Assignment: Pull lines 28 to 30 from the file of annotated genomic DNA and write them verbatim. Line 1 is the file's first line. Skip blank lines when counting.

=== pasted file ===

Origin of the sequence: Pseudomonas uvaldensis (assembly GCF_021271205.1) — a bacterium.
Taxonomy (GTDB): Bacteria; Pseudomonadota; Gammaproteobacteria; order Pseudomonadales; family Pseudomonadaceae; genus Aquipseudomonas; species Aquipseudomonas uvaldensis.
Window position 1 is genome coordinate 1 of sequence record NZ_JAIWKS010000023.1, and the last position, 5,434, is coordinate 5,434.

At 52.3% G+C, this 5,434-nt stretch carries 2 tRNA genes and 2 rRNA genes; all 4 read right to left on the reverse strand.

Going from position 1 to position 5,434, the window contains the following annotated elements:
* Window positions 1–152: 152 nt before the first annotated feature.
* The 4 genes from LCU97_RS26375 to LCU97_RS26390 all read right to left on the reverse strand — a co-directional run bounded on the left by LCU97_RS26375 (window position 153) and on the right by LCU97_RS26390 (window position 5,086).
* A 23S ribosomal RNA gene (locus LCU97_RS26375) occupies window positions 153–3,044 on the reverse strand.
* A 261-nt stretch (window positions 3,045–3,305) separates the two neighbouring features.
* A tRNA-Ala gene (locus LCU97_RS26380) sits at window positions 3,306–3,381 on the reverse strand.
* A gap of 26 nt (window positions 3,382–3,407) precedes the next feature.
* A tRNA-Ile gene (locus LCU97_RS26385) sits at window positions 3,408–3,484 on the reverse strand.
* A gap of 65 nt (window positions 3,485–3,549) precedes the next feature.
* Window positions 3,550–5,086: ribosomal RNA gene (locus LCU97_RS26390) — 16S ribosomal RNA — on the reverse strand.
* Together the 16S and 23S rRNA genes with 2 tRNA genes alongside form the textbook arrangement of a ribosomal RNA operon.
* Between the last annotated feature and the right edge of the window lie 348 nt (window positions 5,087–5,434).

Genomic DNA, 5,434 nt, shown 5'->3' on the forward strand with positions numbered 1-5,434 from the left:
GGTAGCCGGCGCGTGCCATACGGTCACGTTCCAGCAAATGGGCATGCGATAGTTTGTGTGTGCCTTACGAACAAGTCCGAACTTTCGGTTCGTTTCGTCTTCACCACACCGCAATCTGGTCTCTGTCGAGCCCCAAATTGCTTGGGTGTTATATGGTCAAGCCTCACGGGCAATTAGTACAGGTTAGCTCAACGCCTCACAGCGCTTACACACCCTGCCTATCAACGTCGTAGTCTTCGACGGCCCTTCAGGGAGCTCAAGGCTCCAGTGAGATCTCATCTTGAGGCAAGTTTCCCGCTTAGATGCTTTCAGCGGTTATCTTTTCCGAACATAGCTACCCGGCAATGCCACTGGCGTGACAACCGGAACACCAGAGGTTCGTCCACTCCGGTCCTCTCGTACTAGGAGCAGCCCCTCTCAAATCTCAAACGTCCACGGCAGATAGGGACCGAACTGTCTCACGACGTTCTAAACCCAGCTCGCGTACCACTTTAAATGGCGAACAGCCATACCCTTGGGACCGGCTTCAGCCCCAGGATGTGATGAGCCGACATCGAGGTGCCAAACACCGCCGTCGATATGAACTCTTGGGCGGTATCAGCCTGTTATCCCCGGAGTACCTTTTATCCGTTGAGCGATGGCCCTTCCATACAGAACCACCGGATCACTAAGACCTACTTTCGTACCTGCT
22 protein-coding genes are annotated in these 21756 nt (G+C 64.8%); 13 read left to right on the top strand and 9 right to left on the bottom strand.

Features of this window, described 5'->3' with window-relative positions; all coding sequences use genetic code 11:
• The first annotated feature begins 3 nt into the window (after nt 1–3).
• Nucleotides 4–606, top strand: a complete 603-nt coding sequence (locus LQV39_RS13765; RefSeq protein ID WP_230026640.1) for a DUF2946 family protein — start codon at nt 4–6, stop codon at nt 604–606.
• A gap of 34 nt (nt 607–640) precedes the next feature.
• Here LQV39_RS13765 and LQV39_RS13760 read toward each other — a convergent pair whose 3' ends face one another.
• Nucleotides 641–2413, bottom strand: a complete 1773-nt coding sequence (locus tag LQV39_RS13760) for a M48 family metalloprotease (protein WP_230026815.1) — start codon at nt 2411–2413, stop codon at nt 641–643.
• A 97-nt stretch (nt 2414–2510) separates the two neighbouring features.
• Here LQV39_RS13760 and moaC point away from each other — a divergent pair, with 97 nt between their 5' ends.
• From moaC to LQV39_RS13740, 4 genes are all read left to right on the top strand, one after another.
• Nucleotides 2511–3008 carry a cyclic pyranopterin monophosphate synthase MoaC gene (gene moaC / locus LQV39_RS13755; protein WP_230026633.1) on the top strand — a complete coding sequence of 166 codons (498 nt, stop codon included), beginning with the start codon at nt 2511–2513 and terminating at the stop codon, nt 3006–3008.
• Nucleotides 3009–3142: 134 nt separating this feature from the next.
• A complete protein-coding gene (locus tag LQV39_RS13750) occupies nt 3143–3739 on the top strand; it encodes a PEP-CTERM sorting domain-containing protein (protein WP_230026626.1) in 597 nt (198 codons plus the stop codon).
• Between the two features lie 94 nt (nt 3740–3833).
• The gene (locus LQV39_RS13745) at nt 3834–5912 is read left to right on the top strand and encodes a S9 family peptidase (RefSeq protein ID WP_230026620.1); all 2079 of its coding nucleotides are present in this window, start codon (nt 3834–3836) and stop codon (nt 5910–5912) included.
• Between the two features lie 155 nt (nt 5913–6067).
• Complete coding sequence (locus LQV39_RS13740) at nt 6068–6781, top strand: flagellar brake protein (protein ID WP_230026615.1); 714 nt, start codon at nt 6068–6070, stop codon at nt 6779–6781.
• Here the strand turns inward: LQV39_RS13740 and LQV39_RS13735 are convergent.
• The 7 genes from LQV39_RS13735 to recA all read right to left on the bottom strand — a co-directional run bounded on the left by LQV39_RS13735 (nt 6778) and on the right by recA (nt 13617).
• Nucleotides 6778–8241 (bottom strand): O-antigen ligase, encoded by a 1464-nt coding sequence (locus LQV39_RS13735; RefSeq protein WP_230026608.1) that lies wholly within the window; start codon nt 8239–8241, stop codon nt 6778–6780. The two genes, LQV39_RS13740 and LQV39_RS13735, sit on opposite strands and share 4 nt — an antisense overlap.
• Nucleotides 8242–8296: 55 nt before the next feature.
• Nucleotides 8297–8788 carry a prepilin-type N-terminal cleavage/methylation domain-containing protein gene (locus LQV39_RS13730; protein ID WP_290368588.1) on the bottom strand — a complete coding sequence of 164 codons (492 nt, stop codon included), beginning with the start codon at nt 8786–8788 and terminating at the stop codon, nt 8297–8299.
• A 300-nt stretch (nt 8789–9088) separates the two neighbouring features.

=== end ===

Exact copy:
• From moaC to LQV39_RS13740, 4 genes are all read left to right on the top strand, one after another.
• Nucleotides 2511–3008 carry a cyclic pyranopterin monophosphate synthase MoaC gene (gene moaC / locus LQV39_RS13755; protein WP_230026633.1) on the top strand — a complete coding sequence of 166 codons (498 nt, stop codon included), beginning with the start codon at nt 2511–2513 and terminating at the stop codon, nt 3006–3008.
• Nucleotides 3009–3142: 134 nt separating this feature from the next.